Over the first two weeks of Colbert’s Late Show, the underlying theme, or ethos, of the program has become increasingly clear. There were several hints, even on the first night. They were more subtle than the thesis statement Colbert offered on “truthiness” on that first Colbert Report a decade ago (“anyone can read the news to you,” he proclaimed. “I promise to feel the news at you”). On the Late Show, however, the clues have come in bits and pieces. Take the house band’s name, for example: “Stay Human.” Or the musical act the first night, a star-studded performance of the old Sly and the Family Stone hymn “Everyday People.” Or the provocative question Colbert asked Jeb Bush about whether he had any real political differences with his elder brother George, a question that began as an ode to the bonds of family and a proclamation for Colbert’s love for his own brother (who was there in the audience and mouthed “I love you” in reply).
We saw it again two nights later in the remarkable interview with Joe Biden, which, as my colleagues here have noted, offered an unprecedented kind of emotional authenticity – a deep, tender, and serious exploration of tragedy, loss, and perseverance. Before the conversation turned to the recent death of Biden’s son, however, Colbert introduced Biden by proclaiming: “You’re not a politician who has created some sort of facade to get something out of us, or triangulate your political position or emotional state to try to make us feel a certain way. … How did you maintain your soul,” he asked, “in a city that is so full of people that are trying to lie to us in subtle ways?” Later, as Biden openly pondered his own emotional strength in the face of a possible presidential run, the band (Stay Human) broke again into a riff from “Everyday People.”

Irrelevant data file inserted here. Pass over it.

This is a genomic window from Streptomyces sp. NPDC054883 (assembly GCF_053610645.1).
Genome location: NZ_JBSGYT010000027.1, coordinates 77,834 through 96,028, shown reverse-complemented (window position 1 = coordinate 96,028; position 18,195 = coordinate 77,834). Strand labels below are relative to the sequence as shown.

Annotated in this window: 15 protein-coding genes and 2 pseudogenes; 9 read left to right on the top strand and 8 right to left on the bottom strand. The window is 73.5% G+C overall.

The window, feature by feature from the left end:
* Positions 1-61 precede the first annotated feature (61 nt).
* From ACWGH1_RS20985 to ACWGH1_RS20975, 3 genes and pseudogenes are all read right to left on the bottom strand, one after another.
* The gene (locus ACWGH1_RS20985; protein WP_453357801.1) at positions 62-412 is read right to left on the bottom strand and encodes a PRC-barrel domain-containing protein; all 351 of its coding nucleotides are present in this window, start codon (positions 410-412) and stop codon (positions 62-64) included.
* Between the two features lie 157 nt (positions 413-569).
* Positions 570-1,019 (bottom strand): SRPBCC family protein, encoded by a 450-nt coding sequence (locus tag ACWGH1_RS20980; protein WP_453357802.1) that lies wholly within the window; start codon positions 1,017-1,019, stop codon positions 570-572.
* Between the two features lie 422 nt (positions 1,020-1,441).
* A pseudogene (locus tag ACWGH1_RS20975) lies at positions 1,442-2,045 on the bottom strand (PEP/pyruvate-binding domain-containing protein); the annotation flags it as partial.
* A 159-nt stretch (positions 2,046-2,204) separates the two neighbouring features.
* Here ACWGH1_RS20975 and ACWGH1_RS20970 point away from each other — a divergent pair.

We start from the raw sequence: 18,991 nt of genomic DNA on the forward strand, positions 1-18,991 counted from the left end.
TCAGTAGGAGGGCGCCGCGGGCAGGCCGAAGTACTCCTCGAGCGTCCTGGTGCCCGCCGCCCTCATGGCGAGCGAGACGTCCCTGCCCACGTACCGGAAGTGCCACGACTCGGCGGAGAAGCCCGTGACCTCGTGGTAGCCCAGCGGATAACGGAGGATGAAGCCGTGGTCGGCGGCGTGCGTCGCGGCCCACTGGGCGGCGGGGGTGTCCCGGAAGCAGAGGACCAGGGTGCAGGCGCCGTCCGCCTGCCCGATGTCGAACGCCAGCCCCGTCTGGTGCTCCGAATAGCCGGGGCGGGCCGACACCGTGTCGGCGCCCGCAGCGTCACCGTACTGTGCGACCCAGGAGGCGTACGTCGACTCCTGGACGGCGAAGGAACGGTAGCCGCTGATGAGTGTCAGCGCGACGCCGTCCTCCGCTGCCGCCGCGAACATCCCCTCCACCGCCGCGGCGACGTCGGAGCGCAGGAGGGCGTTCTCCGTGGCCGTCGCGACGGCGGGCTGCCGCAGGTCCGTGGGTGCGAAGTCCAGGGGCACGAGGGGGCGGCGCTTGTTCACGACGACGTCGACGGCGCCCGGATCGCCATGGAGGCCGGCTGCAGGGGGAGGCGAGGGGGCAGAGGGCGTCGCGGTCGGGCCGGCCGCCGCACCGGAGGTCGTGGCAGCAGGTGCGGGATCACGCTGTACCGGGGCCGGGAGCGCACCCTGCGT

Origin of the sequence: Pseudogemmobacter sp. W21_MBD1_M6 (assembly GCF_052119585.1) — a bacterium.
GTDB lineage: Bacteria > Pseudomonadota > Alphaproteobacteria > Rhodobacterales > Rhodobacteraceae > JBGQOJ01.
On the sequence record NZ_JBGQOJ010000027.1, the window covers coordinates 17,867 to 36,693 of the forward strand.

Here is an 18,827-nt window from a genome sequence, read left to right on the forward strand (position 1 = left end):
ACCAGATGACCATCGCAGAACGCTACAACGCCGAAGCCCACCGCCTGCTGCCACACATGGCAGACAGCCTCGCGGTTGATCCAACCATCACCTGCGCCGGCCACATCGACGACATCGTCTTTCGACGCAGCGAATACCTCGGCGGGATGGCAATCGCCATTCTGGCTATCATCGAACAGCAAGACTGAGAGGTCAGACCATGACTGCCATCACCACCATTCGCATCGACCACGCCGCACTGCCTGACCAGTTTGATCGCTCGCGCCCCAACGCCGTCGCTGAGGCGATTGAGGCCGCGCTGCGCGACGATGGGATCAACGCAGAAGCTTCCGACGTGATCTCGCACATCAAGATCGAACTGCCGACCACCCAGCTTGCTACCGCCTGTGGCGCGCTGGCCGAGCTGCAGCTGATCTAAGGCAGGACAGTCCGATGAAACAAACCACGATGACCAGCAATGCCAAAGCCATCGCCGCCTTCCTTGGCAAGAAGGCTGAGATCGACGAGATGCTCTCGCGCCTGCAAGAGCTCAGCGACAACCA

And we’ve seen it on every show since then. We saw it in the interview with UN Secretary General Ban Ki-moon, who discussed the hardship of his childhood in war-ravaged South Korea. We saw it in the less emotional, but powerfully authentic conversation with Supreme Court Justice Stephen Breyer, who spoke quite honestly about the actual workings of the Supreme Court – the unguarded moments never available to public view when the nine justices sit together and discuss the case at hand. Despite the ideological differences, Breyer explains, there is “never a voice raised in anger” and no one is ever “insulting, not even as a joke.”
We saw it in Colbert’s praise for Bernie Sanders as “incredibly authentic,” because no “focus group in the world” would ask for a candidate like him. We’ve seen it throughout the first two weeks in Colbert’s recurrent digs at Donald Trump, which return continually to Trump’s hollow performance of politics (what Chuck here calls his “undeniable fakery”), his self-evident nastiness, and his deep lack of reasonableness. Finally, we saw it in Colbert’s set up for his bit with Carol Burnett, in which he explains that he usually appears on stage before taping begins to take questions from the audience. That, he ironically suggests (and irony most certainly remains a core device for this iteration of Colbert), is intended to “humanize” him, and “it is important to maintain the illusion that I am human.”
I’m not certain that any of this is the “real” Colbert. Or rather, I’m not sure it matters. What does matter is that Colbert is constructing a deeply humane televisual space. It may lack the cutting sharpness of his ironic interrogation of political spectacle, but it no less provides a momentary antidote to a political landscape and media environment so deeply scarred by simulacrum and spin.